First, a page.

Thanks! This will see a lot of use!

1 Like

First, I should mention that I mainly make sample-based music and try to combine that with instruments.

The first is that the samples used must be in tune. When I create samples, I correct the pitch in my Ableton DAW if necessary.
Ideally, the sample should be in c to have the correct note mapping when changing the speed with up. Or you have a sample pack where the samples are sorted in the correct pitch. Ideally, this should even be considered for rhythm elements such as a tom, so that the pitch of the samples does not conflict. If I need a bass sound quickly, I use my chromatic sampled bass I created (I uploaded this on my Github page maybe someone find it useful)

Otherwise it has already been mentioned that the separation of overlapping frequencies with an EQ is very important. This could be achieved live by using a mixer/DAW for this. The danger is of course that you then always have to send the bass to a fixed channel.

What I also find important is that you should be very careful with effects like reverb or delay (or leave them out for BD/bass). If signals overlap, then this will immediately produce a muddy result.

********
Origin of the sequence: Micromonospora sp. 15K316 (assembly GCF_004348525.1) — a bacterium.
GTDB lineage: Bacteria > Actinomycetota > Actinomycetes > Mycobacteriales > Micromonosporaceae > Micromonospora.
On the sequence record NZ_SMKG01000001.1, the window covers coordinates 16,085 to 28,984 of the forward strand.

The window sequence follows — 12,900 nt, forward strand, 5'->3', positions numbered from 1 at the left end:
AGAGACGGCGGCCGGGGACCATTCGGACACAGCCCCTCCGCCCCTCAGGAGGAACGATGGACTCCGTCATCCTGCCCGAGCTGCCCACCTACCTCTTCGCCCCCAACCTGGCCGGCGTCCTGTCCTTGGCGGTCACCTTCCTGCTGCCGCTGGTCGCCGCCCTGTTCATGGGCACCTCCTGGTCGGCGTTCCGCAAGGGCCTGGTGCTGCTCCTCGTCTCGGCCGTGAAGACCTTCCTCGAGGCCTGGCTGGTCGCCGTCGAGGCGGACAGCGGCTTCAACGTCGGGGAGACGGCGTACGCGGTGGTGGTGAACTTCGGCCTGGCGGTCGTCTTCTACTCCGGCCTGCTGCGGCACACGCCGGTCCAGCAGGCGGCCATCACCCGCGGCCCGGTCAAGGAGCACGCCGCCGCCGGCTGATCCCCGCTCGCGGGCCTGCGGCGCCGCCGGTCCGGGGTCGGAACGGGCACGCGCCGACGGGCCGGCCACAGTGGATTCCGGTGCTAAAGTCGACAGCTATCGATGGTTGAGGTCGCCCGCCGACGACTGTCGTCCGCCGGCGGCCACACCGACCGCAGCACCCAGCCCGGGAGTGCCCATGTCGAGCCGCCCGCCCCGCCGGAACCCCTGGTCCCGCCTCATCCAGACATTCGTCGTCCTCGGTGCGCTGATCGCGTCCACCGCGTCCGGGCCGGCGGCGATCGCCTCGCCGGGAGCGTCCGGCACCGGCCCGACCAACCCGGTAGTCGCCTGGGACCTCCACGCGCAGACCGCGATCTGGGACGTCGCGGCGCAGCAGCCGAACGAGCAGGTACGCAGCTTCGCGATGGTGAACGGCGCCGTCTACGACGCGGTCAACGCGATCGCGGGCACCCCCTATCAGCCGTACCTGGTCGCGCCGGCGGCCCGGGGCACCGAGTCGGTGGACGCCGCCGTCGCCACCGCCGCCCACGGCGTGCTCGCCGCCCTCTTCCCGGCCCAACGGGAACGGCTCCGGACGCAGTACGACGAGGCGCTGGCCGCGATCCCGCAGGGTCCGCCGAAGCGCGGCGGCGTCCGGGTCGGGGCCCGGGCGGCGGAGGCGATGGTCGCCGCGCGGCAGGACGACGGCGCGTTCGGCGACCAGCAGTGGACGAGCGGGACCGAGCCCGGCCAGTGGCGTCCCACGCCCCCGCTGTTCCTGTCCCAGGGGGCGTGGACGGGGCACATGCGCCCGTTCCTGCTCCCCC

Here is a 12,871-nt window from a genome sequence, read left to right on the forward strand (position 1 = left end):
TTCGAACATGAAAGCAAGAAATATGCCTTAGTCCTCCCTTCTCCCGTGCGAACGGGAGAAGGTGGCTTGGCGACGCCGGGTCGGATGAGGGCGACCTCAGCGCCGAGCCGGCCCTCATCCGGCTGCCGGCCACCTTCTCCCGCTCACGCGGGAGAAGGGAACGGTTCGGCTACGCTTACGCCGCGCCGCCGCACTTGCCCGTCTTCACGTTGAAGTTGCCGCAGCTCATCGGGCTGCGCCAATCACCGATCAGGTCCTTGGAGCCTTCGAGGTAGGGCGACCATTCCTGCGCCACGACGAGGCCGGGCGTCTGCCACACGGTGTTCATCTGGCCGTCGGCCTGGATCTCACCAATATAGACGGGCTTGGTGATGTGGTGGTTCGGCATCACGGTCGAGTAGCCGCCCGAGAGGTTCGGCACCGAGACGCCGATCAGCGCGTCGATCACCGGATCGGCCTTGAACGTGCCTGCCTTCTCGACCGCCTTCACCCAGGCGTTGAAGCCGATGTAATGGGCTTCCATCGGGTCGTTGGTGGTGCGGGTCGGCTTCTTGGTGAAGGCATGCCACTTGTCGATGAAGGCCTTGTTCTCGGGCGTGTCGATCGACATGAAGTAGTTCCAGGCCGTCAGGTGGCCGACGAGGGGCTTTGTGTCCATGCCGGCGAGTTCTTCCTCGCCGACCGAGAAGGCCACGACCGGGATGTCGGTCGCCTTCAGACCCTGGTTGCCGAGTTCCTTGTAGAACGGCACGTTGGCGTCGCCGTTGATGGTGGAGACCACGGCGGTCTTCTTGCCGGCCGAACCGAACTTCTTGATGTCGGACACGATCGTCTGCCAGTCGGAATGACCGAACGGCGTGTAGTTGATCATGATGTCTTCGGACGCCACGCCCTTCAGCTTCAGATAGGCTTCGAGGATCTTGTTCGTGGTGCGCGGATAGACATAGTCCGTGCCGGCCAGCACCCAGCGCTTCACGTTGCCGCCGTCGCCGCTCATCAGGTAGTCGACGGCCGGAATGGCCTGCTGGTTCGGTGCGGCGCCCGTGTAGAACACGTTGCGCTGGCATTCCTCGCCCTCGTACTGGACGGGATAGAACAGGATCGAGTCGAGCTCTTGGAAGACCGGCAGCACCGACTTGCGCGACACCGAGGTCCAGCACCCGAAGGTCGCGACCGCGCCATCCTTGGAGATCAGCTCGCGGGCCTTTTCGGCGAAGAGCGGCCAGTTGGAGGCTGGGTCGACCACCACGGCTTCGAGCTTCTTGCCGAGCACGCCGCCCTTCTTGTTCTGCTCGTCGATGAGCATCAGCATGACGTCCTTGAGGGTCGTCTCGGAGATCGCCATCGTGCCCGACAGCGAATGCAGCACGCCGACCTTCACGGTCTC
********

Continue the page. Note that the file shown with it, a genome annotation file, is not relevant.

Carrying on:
@cleary I am glad to hear that you liked my live looping stuff!
I am now ready to loop the sound I create with TidalCycles. One idea is that you can use it to create samples in TidalCycles. Then you could use the edited (bass) sample as a sample on its own. All the functions to shape the signal (like in the first post) could be removed later. Unfortunately I have not yet implemented the ability to save the loops on your hdd, but I will do so.

2 Likes

All great info, thanks for sharing! I'm definitely going to mess with everything you mentioned. Also, great set by 17.2.

lots of options...
(I'll show my age with some links)
rockin' "dbass" or any one note sample, that gets pitched to what you want
is kinda like dj Premier's use of the 16 levels feature on a MPC